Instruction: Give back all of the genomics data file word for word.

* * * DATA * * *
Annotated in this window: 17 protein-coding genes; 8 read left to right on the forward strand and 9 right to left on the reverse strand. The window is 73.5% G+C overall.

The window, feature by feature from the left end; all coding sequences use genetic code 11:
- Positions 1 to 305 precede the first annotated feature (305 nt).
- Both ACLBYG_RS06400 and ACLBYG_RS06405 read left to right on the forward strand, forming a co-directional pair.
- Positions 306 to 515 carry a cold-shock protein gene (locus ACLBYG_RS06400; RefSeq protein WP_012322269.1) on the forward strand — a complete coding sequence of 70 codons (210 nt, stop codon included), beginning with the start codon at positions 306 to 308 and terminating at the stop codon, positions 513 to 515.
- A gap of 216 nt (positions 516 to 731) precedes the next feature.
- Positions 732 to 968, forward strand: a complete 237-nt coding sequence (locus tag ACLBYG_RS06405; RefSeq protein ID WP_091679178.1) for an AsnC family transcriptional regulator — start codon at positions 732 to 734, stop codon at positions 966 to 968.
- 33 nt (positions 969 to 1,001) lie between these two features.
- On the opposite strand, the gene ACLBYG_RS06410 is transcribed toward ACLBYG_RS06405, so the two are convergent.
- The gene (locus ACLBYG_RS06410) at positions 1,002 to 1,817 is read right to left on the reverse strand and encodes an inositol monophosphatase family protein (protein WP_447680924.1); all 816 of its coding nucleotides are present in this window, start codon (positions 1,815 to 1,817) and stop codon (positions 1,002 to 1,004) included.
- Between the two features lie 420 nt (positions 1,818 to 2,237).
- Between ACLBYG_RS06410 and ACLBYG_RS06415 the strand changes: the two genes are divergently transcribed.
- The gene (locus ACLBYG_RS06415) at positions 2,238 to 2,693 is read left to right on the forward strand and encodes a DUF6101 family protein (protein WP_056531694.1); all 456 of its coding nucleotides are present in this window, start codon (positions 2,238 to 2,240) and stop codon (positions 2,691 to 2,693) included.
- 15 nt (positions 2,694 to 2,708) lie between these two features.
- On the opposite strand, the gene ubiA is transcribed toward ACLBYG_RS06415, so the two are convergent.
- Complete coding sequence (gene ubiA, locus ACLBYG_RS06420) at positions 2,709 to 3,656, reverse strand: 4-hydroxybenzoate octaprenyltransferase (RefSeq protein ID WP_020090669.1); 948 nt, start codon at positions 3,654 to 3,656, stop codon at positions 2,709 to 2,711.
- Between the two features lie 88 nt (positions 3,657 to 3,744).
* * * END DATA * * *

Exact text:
Annotated in this window: 17 protein-coding genes; 8 read left to right on the forward strand and 9 right to left on the reverse strand. The window is 73.5% G+C overall.

The window, feature by feature from the left end; all coding sequences use genetic code 11:
- Positions 1 to 305 precede the first annotated feature (305 nt).
- Both ACLBYG_RS06400 and ACLBYG_RS06405 read left to right on the forward strand, forming a co-directional pair.
- Positions 306 to 515 carry a cold-shock protein gene (locus ACLBYG_RS06400; RefSeq protein WP_012322269.1) on the forward strand — a complete coding sequence of 70 codons (210 nt, stop codon included), beginning with the start codon at positions 306 to 308 and terminating at the stop codon, positions 513 to 515.
- A gap of 216 nt (positions 516 to 731) precedes the next feature.
- Positions 732 to 968, forward strand: a complete 237-nt coding sequence (locus tag ACLBYG_RS06405; RefSeq protein ID WP_091679178.1) for an AsnC family transcriptional regulator — start codon at positions 732 to 734, stop codon at positions 966 to 968.
- 33 nt (positions 969 to 1,001) lie between these two features.
- On the opposite strand, the gene ACLBYG_RS06410 is transcribed toward ACLBYG_RS06405, so the two are convergent.
- The gene (locus ACLBYG_RS06410) at positions 1,002 to 1,817 is read right to left on the reverse strand and encodes an inositol monophosphatase family protein (protein WP_447680924.1); all 816 of its coding nucleotides are present in this window, start codon (positions 1,815 to 1,817) and stop codon (positions 1,002 to 1,004) included.
- Between the two features lie 420 nt (positions 1,818 to 2,237).
- Between ACLBYG_RS06410 and ACLBYG_RS06415 the strand changes: the two genes are divergently transcribed.
- The gene (locus ACLBYG_RS06415) at positions 2,238 to 2,693 is read left to right on the forward strand and encodes a DUF6101 family protein (protein WP_056531694.1); all 456 of its coding nucleotides are present in this window, start codon (positions 2,238 to 2,240) and stop codon (positions 2,691 to 2,693) included.
- 15 nt (positions 2,694 to 2,708) lie between these two features.
- On the opposite strand, the gene ubiA is transcribed toward ACLBYG_RS06415, so the two are convergent.
- Complete coding sequence (gene ubiA, locus ACLBYG_RS06420) at positions 2,709 to 3,656, reverse strand: 4-hydroxybenzoate octaprenyltransferase (RefSeq protein ID WP_020090669.1); 948 nt, start codon at positions 3,654 to 3,656, stop codon at positions 2,709 to 2,711.
- Between the two features lie 88 nt (positions 3,657 to 3,744).